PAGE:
So far, Aktor is responsible for one wonderful full-length in 2015 and, before that, a 7" single from 2013. Here’s the A-side of that single:

Good news though – Aktor have a new 2018 album coming out SOON, teaser track here:

ARKHAMIN KIRJASTO!!! Jussi, again, with support from one of the other Steel Mammoth guys, takes the NWOFHM into Nordic black metal territory, sort of a la Darkthrone and Satyricon. But way weird and psychedelic and Lovecraftian (the band's name in English is "Arkham Library"). They've put out two 7" singles and a full-length album, and in the aQuarius review of the latter we noted that "if their tongues are in cheek here, they're well hidden." Serious rockin' death/black metal business happening here. In fact, it's the least metal tracks on there that sound the most typically NWOFHM. Here's a taste, a video for the opening track on their Torches Ablaze (2012) album:

OK, so that wraps up our run down on thee NWOFHM essentials so far! However, stay tuned someday for part three of this primer, where I'll dig into the 'roots of the NWOFHM' (inspirations and influences) and also discuss some other contemporary non-Finnish bands that kind of fit into the NWOFHM sound, like Realmbuilder. Or perhaps I'll save those for an eventual part four... which could include mention of the non-Circle-related, actual New Wave Of Traditional Heavy Metal from Finland (NWOTHMFF?) including Iron Griffin, Lord Fist, Angel Sword, Rotör and more.

But, before we go today, if you have another 18 minutes to spare, and haven't already wandered down some YouTube hole as a result of the above, gonna leave you with this 'bonus track' – an up close and personal documentary segment about the life and art of Garfield Steel himself, from Sami Sänpäkkilä's 'A Day In The Mouth' series:

All hail the NMOFHM! (–Allan)



Heads up, folks, nothin' new (or old) this week, not even the 73-track super deluxe Appetite For Destruction reissue, is gonna beat this – a double CD or triple LP freekout of rare vintage material from these hypnotic UK garage fuzz jammers, including the tracks from their debut split 7", all newly compiled and remastered from the first three releases they put out on Rocket, circa 1998-2002.

It includes a 'Conga'd Out' version of their classic (and classically titled) "Spliff Riff" and also a track named "Neu75" so you know it's gotta be good. One of the cuts, "KRT," takes up two whole sides of vinyl (or most of the 2nd disc in the compact disc set). It and the rest of this collection are the definition of sprawling, glorious, drugged-out, and fuzz-filled (natch).

Released by The Heads' own Rooster Rock label, you can pick this up from Midheaven mailorder, where you'll find a few sound samples to check out – if such checking out is even necessary before purchase of anything to do with The Heads. Or dive into a couple of the tracks via YouTube, below:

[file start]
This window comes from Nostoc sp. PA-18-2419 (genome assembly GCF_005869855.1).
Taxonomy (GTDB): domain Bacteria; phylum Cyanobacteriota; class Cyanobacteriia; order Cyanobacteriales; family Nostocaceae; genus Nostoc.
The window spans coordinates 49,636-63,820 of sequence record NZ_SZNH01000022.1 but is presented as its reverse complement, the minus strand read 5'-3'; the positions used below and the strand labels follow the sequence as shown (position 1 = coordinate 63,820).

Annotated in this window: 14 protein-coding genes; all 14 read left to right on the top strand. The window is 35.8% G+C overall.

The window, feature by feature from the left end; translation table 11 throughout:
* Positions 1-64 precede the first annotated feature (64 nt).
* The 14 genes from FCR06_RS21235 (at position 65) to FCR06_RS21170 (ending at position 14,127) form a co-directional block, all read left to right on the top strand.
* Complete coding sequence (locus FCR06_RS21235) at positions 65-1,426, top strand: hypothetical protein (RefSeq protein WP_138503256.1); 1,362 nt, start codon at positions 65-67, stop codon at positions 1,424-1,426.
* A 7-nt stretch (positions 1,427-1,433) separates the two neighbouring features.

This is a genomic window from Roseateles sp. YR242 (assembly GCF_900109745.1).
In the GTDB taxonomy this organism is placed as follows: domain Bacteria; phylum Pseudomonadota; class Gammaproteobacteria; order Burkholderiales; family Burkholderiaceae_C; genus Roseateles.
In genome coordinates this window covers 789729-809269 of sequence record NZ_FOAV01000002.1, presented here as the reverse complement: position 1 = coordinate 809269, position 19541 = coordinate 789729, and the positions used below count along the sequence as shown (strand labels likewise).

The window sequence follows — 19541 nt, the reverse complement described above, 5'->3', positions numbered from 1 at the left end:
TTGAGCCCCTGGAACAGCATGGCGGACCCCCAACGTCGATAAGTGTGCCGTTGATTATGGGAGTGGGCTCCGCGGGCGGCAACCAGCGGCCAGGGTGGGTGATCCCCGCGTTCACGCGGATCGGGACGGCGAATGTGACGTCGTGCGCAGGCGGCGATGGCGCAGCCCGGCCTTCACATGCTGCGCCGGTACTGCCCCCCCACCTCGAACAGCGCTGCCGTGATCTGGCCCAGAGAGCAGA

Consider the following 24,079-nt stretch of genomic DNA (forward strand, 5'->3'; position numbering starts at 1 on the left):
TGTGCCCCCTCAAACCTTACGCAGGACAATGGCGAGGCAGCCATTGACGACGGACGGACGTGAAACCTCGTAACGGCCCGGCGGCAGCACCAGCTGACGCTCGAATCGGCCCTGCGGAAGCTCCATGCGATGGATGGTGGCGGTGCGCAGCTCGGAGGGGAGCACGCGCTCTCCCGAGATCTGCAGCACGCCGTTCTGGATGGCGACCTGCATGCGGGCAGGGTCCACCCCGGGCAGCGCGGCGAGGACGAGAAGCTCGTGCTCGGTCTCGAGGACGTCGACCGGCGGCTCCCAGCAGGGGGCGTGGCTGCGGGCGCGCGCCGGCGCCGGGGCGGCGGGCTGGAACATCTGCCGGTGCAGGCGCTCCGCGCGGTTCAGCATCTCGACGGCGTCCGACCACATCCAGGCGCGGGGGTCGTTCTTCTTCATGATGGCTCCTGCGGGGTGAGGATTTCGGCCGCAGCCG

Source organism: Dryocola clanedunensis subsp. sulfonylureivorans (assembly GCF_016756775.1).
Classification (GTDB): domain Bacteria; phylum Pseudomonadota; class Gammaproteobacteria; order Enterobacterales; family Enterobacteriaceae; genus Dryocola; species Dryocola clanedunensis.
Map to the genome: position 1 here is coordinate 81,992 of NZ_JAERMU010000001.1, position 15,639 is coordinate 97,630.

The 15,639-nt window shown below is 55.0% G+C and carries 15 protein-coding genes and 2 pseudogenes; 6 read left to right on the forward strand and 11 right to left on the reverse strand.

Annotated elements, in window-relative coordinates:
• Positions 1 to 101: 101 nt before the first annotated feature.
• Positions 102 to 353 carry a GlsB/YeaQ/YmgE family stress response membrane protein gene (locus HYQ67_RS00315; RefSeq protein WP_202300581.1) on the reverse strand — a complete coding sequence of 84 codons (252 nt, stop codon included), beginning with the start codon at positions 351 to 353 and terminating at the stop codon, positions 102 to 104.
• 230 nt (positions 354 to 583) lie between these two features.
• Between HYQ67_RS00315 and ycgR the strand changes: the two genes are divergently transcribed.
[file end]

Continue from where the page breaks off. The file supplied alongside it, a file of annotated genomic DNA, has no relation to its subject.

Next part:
ROTW: The Water, The Stars!

Andee's such a big, big fan of this band, whose 2013 debut we made an aQuarius Record Of The Week (we closed up shop before reviewing their second album, unfortunately), that he volunteered to write this big, big review of their brand new third LP (on Lauren Records) for the band's website. Thus, this is a surefire WDYLI ROTW pick, too! Read on and check out what might be your new favorite indie rock album...

It’s been almost exactly two years since Sacramento musical mesmerists Sun Valley Gun Club released their practically perfect, self-titled sophomore album. That record was absolutely my favorite album of 2016, and remains one of my favorite records to this day, getting almost as much play in 2018 as when I first heard it. The only times I ever really stopped listening really, were the occasional desperate attempts to try to avoid getting sick of those songs, which I quickly discovered was something I didn’t really need to worry about at all!

So when I first discovered there was a new SVGC record, I was pretty excited. I had been hearing the band perform some of these songs live for a while, but when gathered all up together, as The Water, The Stars, they revealed themselves to be yet another pitch perfect collection of classic indie rock, filtered through SVGC’s unique sonic lens: a hook-heavy hybrid of languorous twang and noise pop crunch, each song impossibly catchy on its own, but even more compelling as part of the whole. Like with the previous album, I had to fight the urge to simply listen to individual songs over and over and over endlessly. But honestly, I didn’t really fight all that hard...

The opening track “If You Would Only Wait” perfectly encapsulates the Sun Valley Gun Club sound, a galloping blast of jangle and crunch, driven by distorted vocals, fuzzy guitars and some dizzyingly loose-limbed drumming. Hooks everywhere, the bridge as catchy as the verse, the verse as catchy as the chorus, the band deftly delivering the occasional feedback drenched squall or slipping into syncopated, almost metallic heft. And of course, one of the most distinctive parts of SVGC’s sound, their tendency to take what is essentially a pop song and stretch it WAY out at the end, letting it transform into something much more psychedelic and dreamily droney, a sprawling, hazy and heavenly psych jam that could stretch out forever, and I would not mind one bit.